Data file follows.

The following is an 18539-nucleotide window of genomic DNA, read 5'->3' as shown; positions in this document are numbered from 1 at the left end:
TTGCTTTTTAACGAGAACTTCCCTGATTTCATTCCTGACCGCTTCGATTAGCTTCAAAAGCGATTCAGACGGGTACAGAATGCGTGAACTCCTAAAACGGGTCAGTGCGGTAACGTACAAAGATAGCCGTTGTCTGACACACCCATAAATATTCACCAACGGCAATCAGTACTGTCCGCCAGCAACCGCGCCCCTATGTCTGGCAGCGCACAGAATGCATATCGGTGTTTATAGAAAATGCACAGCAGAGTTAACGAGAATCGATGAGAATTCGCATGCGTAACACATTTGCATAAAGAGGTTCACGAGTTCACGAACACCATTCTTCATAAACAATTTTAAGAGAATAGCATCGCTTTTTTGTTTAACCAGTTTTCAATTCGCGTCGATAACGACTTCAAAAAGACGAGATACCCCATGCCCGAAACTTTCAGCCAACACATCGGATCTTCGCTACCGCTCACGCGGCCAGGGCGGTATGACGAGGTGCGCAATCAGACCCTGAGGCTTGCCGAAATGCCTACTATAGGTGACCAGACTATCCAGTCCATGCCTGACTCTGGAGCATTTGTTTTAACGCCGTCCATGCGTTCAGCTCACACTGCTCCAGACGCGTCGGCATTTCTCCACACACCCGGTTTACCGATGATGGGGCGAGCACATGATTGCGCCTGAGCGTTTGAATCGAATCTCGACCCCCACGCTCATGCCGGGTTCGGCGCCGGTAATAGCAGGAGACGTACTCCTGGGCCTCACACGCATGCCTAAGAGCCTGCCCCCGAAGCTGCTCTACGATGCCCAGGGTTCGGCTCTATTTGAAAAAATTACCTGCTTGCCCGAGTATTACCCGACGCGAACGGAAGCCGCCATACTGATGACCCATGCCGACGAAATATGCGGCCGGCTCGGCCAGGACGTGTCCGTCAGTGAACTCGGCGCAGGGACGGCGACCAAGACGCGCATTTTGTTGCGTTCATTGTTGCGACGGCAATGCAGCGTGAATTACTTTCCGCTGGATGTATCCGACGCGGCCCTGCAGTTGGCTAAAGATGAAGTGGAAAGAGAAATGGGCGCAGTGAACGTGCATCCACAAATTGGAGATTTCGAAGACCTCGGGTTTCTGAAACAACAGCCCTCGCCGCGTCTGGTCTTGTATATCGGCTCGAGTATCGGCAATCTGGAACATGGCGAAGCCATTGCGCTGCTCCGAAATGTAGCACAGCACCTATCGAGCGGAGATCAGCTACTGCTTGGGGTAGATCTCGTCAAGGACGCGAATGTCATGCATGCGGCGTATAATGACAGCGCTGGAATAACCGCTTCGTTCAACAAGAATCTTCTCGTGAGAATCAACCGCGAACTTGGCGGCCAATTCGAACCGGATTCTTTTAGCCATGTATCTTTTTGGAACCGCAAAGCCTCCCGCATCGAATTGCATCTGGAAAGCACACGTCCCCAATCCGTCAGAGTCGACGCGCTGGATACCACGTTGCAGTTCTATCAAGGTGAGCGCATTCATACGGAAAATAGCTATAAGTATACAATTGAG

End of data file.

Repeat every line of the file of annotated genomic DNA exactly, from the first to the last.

The following is an 18539-nucleotide window of genomic DNA, read 5'->3' as shown; positions in this document are numbered from 1 at the left end:
TTGCTTTTTAACGAGAACTTCCCTGATTTCATTCCTGACCGCTTCGATTAGCTTCAAAAGCGATTCAGACGGGTACAGAATGCGTGAACTCCTAAAACGGGTCAGTGCGGTAACGTACAAAGATAGCCGTTGTCTGACACACCCATAAATATTCACCAACGGCAATCAGTACTGTCCGCCAGCAACCGCGCCCCTATGTCTGGCAGCGCACAGAATGCATATCGGTGTTTATAGAAAATGCACAGCAGAGTTAACGAGAATCGATGAGAATTCGCATGCGTAACACATTTGCATAAAGAGGTTCACGAGTTCACGAACACCATTCTTCATAAACAATTTTAAGAGAATAGCATCGCTTTTTTGTTTAACCAGTTTTCAATTCGCGTCGATAACGACTTCAAAAAGACGAGATACCCCATGCCCGAAACTTTCAGCCAACACATCGGATCTTCGCTACCGCTCACGCGGCCAGGGCGGTATGACGAGGTGCGCAATCAGACCCTGAGGCTTGCCGAAATGCCTACTATAGGTGACCAGACTATCCAGTCCATGCCTGACTCTGGAGCATTTGTTTTAACGCCGTCCATGCGTTCAGCTCACACTGCTCCAGACGCGTCGGCATTTCTCCACACACCCGGTTTACCGATGATGGGGCGAGCACATGATTGCGCCTGAGCGTTTGAATCGAATCTCGACCCCCACGCTCATGCCGGGTTCGGCGCCGGTAATAGCAGGAGACGTACTCCTGGGCCTCACACGCATGCCTAAGAGCCTGCCCCCGAAGCTGCTCTACGATGCCCAGGGTTCGGCTCTATTTGAAAAAATTACCTGCTTGCCCGAGTATTACCCGACGCGAACGGAAGCCGCCATACTGATGACCCATGCCGACGAAATATGCGGCCGGCTCGGCCAGGACGTGTCCGTCAGTGAACTCGGCGCAGGGACGGCGACCAAGACGCGCATTTTGTTGCGTTCATTGTTGCGACGGCAATGCAGCGTGAATTACTTTCCGCTGGATGTATCCGACGCGGCCCTGCAGTTGGCTAAAGATGAAGTGGAAAGAGAAATGGGCGCAGTGAACGTGCATCCACAAATTGGAGATTTCGAAGACCTCGGGTTTCTGAAACAACAGCCCTCGCCGCGTCTGGTCTTGTATATCGGCTCGAGTATCGGCAATCTGGAACATGGCGAAGCCATTGCGCTGCTCCGAAATGTAGCACAGCACCTATCGAGCGGAGATCAGCTACTGCTTGGGGTAGATCTCGTCAAGGACGCGAATGTCATGCATGCGGCGTATAATGACAGCGCTGGAATAACCGCTTCGTTCAACAAGAATCTTCTCGTGAGAATCAACCGCGAACTTGGCGGCCAATTCGAACCGGATTCTTTTAGCCATGTATCTTTTTGGAACCGCAAAGCCTCCCGCATCGAATTGCATCTGGAAAGCACACGTCCCCAATCCGTCAGAGTCGACGCGCTGGATACCACGTTGCAGTTCTATCAAGGTGAGCGCATTCATACGGAAAATAGCTATAAGTATACAATTGAG